Next, we went to Vancouver Island to an area called Horne Lake. We took a ferry through the dismal grey ocean landscape of clouds and mist-- something we were getting used to in Canada. The weather managed to hold up for us so we could climb on the beautiful drip stone cave full of collenettes, tufas, and texture. Despite it's beauty, the climbing is incredibly steep, horizontal even, and I was not very happy about it. The first day was painful. My attitude soured, my fear took over, and my climbing suffered. During the rest of the week that we spent at Horne Lake, I persevered and managed to send my project, which I was proud of-- even if it was a grade that I usually consider easy. It was a circumstance where the arbitrary nature of grades made itself very clear.
From Horne Lake we went to the Canadian Rockies in a town called Canmore. As someone who has grown up surrounded my mountain scenery, it takes a truly spectacular landscape to impress me. The view in Canmore never failed to inspire me with wonder and awe, though the same can't be said for the climbing. We visited various crags in Canmore, and all of them upheld with the theme of the trip-- they were incredibly difficult, mentally and physically, shutting me down. This internal struggle of mine is always exacerbated by the fact that I travel with one of the strongest sport climbers in America, and often find myself surrounded by similarly talented people while I struggle to climb the routes they all effortlessly warm-up on. If I sound like I'm complaining, I'm not. I feel incredibly grateful to climb around some of the best climbers in the world, but it really can be difficult sometimes to constantly be the worst. The amazing thing about the climbing community is that no matter what level you're at, other climbers are likely to support you and get just as excited about you trying hard and sending as they would be with someone who climbs three number grades harder. I always find that to be incredibly heartwarming, and it's aspects like that that make me love the sport in a way that goes beyond just the physical parts of it.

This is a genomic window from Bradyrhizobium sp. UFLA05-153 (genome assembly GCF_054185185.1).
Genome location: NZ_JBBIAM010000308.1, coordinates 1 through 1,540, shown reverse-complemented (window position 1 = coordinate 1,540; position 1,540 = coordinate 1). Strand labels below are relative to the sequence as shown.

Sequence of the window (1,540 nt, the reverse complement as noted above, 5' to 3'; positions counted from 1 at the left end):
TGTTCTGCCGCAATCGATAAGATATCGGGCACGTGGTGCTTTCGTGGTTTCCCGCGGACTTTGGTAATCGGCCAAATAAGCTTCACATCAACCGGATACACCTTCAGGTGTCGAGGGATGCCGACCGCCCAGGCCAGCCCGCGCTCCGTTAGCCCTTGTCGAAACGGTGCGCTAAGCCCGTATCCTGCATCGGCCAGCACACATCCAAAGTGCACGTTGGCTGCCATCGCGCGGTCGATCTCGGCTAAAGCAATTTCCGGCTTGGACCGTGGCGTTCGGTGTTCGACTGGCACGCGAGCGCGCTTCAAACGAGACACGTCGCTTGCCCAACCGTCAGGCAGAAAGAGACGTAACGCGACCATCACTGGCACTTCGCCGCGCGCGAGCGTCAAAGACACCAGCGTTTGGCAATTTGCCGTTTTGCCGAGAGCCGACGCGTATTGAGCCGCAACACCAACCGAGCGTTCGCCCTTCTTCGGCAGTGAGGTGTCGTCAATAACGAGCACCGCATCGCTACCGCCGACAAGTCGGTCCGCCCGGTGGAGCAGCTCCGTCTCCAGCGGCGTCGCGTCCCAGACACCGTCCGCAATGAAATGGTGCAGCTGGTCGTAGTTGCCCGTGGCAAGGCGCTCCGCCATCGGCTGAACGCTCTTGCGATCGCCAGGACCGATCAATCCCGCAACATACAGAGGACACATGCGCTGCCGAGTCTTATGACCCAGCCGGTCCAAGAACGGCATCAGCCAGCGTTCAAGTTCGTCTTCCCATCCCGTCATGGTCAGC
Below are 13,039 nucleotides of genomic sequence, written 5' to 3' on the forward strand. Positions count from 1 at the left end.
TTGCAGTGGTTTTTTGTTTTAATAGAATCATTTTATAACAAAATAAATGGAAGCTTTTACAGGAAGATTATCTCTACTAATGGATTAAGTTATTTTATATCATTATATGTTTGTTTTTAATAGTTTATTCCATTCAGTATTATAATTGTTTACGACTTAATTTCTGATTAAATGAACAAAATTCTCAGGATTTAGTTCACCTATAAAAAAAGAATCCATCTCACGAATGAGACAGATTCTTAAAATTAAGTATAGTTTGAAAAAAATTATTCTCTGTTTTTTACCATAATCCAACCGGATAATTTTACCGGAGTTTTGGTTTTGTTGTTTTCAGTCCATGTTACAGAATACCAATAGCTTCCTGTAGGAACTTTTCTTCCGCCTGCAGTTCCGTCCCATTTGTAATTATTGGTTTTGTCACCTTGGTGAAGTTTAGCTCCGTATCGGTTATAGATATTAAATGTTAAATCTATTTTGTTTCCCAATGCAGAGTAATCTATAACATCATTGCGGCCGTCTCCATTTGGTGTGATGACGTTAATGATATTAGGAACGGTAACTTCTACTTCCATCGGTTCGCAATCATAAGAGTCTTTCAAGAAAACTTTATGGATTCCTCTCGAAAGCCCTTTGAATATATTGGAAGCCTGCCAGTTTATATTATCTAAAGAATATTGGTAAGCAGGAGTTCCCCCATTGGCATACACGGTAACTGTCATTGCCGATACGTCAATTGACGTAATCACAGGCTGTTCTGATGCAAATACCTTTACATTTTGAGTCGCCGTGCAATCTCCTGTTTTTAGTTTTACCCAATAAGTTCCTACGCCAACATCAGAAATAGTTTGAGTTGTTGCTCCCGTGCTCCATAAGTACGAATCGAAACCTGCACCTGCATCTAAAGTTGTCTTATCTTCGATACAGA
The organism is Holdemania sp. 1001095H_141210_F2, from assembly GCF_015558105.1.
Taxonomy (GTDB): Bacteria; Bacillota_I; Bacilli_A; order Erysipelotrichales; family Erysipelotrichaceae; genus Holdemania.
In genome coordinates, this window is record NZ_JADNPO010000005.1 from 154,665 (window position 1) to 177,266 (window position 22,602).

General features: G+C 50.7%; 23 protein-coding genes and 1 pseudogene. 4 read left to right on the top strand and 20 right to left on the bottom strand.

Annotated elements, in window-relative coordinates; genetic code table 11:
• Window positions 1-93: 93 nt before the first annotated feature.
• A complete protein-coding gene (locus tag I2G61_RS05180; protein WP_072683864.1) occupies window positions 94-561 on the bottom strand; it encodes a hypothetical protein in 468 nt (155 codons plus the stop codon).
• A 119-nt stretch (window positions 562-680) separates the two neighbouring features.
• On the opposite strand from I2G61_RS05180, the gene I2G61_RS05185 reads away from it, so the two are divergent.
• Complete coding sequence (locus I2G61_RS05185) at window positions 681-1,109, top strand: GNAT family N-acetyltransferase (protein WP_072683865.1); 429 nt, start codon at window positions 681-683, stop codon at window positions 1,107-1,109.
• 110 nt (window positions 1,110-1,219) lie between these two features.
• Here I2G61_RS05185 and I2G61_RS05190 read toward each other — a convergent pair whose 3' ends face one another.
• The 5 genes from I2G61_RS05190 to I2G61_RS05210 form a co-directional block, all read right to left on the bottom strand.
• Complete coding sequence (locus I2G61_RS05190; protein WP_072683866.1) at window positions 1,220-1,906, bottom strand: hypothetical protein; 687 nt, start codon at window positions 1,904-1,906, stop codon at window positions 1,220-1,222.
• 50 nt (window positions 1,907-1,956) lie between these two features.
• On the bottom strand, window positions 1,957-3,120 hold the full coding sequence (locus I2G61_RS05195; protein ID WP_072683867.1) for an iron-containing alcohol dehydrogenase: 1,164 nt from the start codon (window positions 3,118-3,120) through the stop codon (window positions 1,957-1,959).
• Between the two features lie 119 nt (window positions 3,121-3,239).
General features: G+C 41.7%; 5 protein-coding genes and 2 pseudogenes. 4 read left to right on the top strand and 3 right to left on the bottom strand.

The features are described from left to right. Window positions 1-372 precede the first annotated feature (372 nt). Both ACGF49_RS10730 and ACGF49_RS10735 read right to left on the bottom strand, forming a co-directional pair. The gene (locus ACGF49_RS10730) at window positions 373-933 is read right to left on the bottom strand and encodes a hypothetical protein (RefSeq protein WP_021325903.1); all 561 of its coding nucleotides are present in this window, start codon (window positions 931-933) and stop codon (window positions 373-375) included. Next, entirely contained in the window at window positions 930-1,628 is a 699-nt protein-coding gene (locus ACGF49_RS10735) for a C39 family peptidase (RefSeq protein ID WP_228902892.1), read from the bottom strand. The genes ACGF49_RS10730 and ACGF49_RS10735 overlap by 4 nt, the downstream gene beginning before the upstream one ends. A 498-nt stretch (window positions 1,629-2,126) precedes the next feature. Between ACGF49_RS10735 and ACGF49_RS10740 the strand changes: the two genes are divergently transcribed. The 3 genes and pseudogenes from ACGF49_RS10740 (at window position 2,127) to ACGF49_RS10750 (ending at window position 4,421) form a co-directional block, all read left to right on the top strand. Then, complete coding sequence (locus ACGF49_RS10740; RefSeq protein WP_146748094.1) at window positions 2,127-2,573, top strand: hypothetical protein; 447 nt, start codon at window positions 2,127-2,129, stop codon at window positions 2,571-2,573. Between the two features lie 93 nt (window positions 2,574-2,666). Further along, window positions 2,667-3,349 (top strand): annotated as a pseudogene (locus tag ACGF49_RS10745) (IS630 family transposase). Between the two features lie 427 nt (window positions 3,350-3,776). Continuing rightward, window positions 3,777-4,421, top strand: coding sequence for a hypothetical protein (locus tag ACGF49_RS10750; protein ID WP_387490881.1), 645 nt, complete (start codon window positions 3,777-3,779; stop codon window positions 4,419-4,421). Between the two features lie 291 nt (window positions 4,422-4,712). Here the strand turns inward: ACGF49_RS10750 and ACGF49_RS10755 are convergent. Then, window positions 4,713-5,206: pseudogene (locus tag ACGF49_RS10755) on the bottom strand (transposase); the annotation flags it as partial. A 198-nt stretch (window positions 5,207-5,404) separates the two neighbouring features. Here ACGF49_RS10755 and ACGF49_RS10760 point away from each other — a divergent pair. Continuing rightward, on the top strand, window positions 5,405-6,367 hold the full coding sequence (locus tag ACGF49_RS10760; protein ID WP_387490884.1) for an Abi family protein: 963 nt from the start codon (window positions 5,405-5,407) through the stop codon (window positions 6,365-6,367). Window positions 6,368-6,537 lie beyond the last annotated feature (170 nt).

My two favorite area that we visited in Canmore was Planet X, a huge limestone crag that takes about an hour and a half (and about 20 river crossings) to reach. The little river that passes through the canyon is perhaps the most beautiful mountain river I have ever seen, with water so clear that it appears silver. I really didn't have any success there, but the landscape was well-worth the beating.
strong climbers at Planet X... I'm napping somewhere
We ended the trip with a quick stop at Lake Louise, an area that finally suited my style, but we were only there for a few hours. So brief...
Reflecting on the month of July and my time spent living out of a truck, being dirty, not eating enough, being wet and cold, and having daily battles with climbing insecurity, it seems like a beautiful time. Though it was really rough while it was happening, it allowed me to be in a raw, tender state, which for me usually fosters growth. There's something really potent about 'failiure' and challenge, and though I resist and reject it while it's happening, I've come to see the beautiful benefit behind it. So I'll keep feeling gratitude towards the sport of climbing, no matter how often it makes me cry.